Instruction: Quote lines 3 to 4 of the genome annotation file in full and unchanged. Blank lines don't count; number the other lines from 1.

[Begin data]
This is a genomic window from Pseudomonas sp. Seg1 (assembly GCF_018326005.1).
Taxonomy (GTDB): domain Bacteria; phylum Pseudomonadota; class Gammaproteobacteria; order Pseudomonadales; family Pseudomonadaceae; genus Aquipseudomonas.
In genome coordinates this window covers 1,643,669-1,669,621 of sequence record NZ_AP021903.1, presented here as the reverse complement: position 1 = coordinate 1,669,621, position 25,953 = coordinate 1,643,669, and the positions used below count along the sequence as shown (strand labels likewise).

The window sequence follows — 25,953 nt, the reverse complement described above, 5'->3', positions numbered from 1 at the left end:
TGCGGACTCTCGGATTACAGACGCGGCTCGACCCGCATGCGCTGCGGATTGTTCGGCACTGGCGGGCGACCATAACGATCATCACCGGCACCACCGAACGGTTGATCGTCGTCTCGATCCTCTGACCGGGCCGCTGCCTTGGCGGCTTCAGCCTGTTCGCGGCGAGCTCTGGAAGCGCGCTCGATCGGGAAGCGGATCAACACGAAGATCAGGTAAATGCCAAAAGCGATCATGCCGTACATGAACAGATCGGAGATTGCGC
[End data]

In genome coordinates this window covers 1,643,669-1,669,621 of sequence record NZ_AP021903.1, presented here as the reverse complement: position 1 = coordinate 1,669,621, position 25,953 = coordinate 1,643,669, and the positions used below count along the sequence as shown (strand labels likewise).

The window sequence follows — 25,953 nt, the reverse complement described above, 5'->3', positions numbered from 1 at the left end: